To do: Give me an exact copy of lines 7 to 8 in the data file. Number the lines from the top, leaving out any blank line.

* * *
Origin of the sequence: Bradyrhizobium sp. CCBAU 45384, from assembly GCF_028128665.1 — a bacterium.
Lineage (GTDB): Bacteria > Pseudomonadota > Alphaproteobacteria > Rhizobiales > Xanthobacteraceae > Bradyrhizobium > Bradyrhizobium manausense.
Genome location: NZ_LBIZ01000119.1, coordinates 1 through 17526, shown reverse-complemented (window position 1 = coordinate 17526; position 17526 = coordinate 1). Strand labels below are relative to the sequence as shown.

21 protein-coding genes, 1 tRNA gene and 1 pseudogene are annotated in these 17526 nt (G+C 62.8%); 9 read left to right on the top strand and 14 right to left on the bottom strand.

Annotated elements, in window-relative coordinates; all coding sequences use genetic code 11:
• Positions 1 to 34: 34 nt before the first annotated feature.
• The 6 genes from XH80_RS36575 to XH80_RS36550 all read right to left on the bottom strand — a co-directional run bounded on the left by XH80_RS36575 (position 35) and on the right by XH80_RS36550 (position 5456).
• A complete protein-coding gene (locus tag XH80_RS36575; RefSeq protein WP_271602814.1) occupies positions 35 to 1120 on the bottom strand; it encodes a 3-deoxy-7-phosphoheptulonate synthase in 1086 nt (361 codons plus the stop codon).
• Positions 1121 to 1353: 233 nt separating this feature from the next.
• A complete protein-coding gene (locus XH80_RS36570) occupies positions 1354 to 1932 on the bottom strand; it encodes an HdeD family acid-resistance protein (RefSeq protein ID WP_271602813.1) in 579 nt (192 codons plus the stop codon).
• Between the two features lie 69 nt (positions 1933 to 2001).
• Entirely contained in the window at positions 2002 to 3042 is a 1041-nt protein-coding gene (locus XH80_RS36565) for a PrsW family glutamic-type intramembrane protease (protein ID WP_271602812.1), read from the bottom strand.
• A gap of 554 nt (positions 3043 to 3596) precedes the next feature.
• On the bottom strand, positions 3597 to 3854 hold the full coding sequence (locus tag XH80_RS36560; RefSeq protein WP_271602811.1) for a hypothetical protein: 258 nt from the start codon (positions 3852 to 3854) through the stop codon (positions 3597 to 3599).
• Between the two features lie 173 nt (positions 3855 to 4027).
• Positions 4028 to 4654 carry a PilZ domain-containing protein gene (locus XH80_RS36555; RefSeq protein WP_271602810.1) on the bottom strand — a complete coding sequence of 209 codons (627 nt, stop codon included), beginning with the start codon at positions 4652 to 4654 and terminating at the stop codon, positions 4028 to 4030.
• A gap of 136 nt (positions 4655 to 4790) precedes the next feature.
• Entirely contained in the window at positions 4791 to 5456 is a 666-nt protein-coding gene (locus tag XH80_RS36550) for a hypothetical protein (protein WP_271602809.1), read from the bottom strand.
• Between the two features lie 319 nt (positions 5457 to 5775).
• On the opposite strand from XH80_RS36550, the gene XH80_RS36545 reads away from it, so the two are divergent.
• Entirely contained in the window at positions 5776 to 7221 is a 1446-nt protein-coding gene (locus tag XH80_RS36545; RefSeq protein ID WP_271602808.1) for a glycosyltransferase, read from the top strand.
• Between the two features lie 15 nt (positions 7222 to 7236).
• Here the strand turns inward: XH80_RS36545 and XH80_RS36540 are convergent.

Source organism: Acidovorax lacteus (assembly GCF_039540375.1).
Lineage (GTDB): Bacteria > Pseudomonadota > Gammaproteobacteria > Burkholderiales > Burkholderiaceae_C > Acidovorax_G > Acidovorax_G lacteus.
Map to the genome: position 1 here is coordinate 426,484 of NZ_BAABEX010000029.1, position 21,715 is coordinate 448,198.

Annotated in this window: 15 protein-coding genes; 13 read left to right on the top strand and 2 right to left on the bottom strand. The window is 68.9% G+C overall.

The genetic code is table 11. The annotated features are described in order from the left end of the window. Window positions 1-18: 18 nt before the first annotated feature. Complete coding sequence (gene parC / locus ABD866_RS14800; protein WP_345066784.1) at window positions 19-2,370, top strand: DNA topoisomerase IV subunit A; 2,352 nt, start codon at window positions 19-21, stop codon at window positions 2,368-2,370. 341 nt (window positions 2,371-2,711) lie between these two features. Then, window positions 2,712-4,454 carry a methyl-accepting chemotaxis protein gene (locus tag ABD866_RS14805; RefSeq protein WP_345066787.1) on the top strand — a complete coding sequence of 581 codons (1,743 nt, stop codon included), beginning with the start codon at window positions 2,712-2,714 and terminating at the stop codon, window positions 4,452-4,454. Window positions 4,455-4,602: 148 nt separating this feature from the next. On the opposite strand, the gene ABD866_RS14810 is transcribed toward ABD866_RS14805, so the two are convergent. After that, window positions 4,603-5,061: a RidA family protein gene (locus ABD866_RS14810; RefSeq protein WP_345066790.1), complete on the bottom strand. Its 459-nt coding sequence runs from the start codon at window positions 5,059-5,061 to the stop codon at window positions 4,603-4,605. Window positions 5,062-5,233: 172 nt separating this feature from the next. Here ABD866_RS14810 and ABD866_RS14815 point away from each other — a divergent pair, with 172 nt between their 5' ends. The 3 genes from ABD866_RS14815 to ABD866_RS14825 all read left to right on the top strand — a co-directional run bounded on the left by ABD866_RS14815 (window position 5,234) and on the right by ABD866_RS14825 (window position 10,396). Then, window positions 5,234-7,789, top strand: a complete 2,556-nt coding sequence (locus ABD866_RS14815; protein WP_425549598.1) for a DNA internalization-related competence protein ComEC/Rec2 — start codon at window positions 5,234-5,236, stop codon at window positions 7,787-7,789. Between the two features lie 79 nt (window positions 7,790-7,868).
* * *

• The 6 genes from XH80_RS36575 to XH80_RS36550 all read right to left on the bottom strand — a co-directional run bounded on the left by XH80_RS36575 (position 35) and on the right by XH80_RS36550 (position 5456).
• A complete protein-coding gene (locus tag XH80_RS36575; RefSeq protein WP_271602814.1) occupies positions 35 to 1120 on the bottom strand; it encodes a 3-deoxy-7-phosphoheptulonate synthase in 1086 nt (361 codons plus the stop codon).